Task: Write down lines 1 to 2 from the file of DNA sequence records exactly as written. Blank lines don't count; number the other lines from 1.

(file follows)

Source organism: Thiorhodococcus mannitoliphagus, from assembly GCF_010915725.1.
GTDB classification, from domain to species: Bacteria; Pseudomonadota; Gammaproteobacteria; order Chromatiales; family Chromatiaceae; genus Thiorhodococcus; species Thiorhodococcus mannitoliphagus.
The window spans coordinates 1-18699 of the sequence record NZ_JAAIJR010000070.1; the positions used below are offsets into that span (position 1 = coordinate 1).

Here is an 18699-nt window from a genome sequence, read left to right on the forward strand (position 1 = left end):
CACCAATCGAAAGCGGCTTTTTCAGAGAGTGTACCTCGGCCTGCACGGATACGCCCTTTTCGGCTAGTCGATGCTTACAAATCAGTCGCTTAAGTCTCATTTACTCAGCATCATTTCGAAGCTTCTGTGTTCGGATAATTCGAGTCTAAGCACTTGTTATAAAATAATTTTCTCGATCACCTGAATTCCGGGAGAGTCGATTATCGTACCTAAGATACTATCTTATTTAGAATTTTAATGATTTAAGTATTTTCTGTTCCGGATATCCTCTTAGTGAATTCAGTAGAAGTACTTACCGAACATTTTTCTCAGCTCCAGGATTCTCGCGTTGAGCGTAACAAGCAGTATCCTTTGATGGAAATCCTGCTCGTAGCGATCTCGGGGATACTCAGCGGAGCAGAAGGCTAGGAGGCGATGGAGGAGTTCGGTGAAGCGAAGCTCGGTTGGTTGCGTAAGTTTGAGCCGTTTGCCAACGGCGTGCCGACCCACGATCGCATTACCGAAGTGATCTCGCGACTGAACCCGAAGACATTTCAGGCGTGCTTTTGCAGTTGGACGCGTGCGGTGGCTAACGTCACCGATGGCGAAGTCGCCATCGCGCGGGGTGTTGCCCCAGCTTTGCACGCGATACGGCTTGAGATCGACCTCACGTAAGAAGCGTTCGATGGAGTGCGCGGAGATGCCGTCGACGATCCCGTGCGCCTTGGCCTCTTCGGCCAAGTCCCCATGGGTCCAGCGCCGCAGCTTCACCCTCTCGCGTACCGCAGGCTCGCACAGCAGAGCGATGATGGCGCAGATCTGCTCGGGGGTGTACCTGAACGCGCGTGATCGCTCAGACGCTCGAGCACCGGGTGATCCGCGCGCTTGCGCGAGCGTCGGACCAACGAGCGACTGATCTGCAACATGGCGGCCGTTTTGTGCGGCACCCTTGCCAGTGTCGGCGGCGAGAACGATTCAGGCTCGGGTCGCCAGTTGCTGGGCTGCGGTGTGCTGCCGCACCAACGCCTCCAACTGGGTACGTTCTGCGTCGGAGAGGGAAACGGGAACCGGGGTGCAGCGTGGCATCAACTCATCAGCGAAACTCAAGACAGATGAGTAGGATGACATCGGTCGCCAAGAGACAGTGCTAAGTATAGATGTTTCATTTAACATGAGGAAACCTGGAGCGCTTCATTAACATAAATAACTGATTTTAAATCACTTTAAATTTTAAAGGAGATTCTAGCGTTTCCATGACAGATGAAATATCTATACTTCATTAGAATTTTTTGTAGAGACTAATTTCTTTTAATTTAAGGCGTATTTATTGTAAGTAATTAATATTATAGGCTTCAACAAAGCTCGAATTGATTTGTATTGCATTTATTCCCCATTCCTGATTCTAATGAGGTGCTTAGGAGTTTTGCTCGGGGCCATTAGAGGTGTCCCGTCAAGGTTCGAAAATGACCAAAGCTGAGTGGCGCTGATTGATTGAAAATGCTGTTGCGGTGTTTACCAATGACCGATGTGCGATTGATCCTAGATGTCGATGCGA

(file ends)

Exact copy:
Source organism: Thiorhodococcus mannitoliphagus, from assembly GCF_010915725.1.
GTDB classification, from domain to species: Bacteria; Pseudomonadota; Gammaproteobacteria; order Chromatiales; family Chromatiaceae; genus Thiorhodococcus; species Thiorhodococcus mannitoliphagus.